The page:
▶▶▶ With the success of the “007” series in the 1960s, Korean directors began to produce films that takes on the structure of the series based on the British spy. In this boom for spy films, “Correspondent to Tokyo” stands out in that is tells a typical story that combines the themes of anti-communist ideology and the division of the Korean people. Staying faithful to its anti-communist ideology, the film depicts communists as absolutely evil, people who are willing to betray even their families. The actor Shin Seong-il shows the free and cheerful traits that James Bond had in his movies. Another entertaining point for this film is its use of color, as mentioned in the emphasis on the “full-color experience” that the promotional materials promised.
  • 03. Special Investigation Bureau : Kim So-San, the Kisaeng(Teugbyeolsusabonbu-wa gisaeng Gim Sosan) Sul Tai-ho, 1973
    Kim So-san, a female entertainer at Gukilgwan, becomes a spy when Im Chung-sik, a member of the South Korean Workers’ Party, buys her with money. Oh Je-do, a prosecutor at the special investigation bureau, monitors Kim So-san with the intent of eliminating the South Korean Workers’ Party. Learning about this, Im Chung-sik secretly orders Kim So-san to cooperate with assassinating Oh Je-do. She carries out the assassination, but fails and is arrested. Confined, she is let go after telling the authorities about the location of the South Korean Workers’ Party hideout. The special investigation bureau team launches an assault on the hideout to arrest the communists, but they fail to capture Im Chung-sik. Im Chung-sik is ordered to assassinate Kim So-san for leaking the location of the hideout, but he is unable to. Learning that she became the target of an assassination plot, Kim So-san becomes regretful of her past as a member of the South Korean Workers’ Party and is released. Im Chung-sik, however, approaches Kim So-san to lure her into being a passionate member of the South Korean Workers’ Party who oppresses people. The times change, however, and Kim So-san becomes a fugitive, ultimately being caught by the prosecutor Oh Je-do.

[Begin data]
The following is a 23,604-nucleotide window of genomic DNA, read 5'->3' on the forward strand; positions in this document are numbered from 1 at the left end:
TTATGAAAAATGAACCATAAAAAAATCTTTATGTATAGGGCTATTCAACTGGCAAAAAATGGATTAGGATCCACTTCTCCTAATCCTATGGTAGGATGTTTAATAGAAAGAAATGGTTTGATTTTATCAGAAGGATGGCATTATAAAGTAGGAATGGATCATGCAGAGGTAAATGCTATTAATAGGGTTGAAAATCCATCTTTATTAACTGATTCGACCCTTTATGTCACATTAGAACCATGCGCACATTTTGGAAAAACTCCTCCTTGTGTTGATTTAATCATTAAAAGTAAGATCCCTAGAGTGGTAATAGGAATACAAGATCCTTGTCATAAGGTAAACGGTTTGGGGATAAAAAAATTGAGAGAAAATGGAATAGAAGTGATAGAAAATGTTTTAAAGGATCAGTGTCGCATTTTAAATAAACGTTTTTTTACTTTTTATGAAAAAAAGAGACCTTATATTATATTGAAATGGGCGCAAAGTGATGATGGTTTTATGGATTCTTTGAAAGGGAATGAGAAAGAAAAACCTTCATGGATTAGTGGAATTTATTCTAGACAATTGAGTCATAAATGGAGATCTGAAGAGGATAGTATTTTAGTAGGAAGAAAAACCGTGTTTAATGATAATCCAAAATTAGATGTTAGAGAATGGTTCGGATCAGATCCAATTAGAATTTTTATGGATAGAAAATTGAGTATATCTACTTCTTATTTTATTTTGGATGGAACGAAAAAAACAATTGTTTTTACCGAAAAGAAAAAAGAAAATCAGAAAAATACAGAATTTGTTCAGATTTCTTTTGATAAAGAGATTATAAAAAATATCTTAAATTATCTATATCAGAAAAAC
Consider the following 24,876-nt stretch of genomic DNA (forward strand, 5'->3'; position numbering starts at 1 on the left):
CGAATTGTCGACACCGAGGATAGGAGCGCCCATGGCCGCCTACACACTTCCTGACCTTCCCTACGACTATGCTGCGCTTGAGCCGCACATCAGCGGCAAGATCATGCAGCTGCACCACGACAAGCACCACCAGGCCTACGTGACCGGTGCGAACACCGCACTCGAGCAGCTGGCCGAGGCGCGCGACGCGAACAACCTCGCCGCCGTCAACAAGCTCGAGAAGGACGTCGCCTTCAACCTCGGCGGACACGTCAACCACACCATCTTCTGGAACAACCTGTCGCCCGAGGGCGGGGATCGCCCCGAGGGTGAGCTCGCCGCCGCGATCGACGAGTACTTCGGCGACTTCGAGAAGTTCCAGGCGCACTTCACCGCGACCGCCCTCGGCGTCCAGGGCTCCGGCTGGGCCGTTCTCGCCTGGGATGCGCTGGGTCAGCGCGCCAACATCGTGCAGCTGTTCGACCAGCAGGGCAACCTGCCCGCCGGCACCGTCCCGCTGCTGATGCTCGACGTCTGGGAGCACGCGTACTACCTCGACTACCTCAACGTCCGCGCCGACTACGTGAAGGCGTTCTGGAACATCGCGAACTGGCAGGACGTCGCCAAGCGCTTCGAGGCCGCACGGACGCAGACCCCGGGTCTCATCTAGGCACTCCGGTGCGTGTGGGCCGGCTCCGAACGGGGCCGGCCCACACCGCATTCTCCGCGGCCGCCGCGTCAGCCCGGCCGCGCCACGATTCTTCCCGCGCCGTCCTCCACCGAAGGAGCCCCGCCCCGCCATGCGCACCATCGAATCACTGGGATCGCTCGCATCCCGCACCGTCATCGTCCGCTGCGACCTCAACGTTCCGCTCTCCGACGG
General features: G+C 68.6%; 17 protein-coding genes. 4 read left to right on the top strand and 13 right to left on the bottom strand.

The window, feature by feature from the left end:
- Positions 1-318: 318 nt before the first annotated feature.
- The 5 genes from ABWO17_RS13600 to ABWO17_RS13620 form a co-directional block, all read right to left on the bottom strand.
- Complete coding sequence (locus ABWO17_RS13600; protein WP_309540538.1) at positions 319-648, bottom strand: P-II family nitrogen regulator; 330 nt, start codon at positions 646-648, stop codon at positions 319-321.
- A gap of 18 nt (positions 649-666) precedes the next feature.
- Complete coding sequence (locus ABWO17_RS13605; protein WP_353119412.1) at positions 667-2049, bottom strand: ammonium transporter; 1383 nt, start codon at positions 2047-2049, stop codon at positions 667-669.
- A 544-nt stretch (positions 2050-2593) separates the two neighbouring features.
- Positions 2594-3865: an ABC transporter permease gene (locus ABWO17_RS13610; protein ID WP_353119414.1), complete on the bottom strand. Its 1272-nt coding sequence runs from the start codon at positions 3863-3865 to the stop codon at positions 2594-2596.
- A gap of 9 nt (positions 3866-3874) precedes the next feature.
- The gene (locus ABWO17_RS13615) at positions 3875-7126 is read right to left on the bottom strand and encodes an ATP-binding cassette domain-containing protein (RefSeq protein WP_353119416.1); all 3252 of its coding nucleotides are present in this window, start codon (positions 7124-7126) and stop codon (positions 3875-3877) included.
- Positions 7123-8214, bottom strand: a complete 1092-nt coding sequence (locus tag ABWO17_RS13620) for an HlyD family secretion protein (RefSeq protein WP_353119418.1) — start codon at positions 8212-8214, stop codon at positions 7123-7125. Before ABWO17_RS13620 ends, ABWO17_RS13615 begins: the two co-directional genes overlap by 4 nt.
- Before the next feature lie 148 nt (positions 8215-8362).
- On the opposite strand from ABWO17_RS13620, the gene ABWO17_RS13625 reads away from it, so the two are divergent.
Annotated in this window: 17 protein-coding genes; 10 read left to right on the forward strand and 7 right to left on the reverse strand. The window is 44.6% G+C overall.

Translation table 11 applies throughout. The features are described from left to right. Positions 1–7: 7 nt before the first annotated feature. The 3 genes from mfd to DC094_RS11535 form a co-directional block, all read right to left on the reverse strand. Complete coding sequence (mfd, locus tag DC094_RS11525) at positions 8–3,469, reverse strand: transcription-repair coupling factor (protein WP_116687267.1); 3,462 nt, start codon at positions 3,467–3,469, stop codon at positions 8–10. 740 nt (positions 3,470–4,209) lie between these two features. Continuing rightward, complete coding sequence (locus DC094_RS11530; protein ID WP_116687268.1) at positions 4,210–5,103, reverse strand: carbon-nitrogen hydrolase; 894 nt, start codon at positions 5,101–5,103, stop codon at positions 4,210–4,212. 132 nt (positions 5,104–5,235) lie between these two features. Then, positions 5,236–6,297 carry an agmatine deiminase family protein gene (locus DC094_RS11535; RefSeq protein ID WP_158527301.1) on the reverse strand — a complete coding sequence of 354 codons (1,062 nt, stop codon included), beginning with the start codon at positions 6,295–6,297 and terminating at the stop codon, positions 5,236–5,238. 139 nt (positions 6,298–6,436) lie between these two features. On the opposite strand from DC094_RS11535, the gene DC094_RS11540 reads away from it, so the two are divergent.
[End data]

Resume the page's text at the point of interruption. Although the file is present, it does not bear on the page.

▶▶▶ Films in the “Special Investigation Bureau Series” were produced from 1973 to 1975. They tell stories about Oh Je-do, a public security prosecutor who chases after spies in liberated spaces. “Special Investigation Bureau : Kim So-San, the Kisaeng” is the first film of the series and became a hit that attracted 64,000 viewers. Considering that it was released at a time when anti-communist films were going out of fashion, it is curious as to what drew people to this film. While it is impossible to provide a unilateral answer, a key factor seems to have been Yun Jeong-hee, the biggest actress at the time, and her appeal as a femme fatale. If this does not seem plausible, readers are invited to view the film, especially the scene in which Oh Je-do (played by Choi Moo=ryong) interrogates Kim So-san.